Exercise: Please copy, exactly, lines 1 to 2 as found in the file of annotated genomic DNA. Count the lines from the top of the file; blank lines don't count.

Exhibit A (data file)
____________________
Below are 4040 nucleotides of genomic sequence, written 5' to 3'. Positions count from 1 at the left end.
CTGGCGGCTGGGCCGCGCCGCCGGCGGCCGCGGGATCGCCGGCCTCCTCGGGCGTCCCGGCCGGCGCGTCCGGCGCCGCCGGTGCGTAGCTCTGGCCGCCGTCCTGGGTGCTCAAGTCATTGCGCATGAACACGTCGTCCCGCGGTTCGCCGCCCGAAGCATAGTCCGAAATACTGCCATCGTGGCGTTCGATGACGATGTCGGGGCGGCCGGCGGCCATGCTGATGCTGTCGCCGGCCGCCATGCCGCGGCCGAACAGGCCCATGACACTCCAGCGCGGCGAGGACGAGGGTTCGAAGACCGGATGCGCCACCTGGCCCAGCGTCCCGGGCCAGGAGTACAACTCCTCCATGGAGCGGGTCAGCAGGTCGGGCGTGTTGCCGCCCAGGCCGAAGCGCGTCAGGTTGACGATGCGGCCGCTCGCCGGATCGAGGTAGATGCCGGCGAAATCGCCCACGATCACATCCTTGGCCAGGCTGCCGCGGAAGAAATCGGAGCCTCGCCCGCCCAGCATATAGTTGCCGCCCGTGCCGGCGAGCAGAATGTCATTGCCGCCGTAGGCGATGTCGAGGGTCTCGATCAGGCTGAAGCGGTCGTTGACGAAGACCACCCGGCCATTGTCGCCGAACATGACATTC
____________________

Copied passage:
Below are 4040 nucleotides of genomic sequence, written 5' to 3'. Positions count from 1 at the left end.
CTGGCGGCTGGGCCGCGCCGCCGGCGGCCGCGGGATCGCCGGCCTCCTCGGGCGTCCCGGCCGGCGCGTCCGGCGCCGCCGGTGCGTAGCTCTGGCCGCCGTCCTGGGTGCTCAAGTCATTGCGCATGAACACGTCGTCCCGCGGTTCGCCGCCCGAAGCATAGTCCGAAATACTGCCATCGTGGCGTTCGATGACGATGTCGGGGCGGCCGGCGGCCATGCTGATGCTGTCGCCGGCCGCCATGCCGCGGCCGAACAGGCCCATGACACTCCAGCGCGGCGAGGACGAGGGTTCGAAGACCGGATGCGCCACCTGGCCCAGCGTCCCGGGCCAGGAGTACAACTCCTCCATGGAGCGGGTCAGCAGGTCGGGCGTGTTGCCGCCCAGGCCGAAGCGCGTCAGGTTGACGATGCGGCCGCTCGCCGGATCGAGGTAGATGCCGGCGAAATCGCCCACGATCACATCCTTGGCCAGGCTGCCGCGGAAGAAATCGGAGCCTCGCCCGCCCAGCATATAGTTGCCGCCCGTGCCGGCGAGCAGAATGTCATTGCCGCCGTAGGCGATGTCGAGGGTCTCGATCAGGCTGAAGCGGTCGTTGACGAAGACCACCCGGCCATTGTCGCCGAACATGACATTC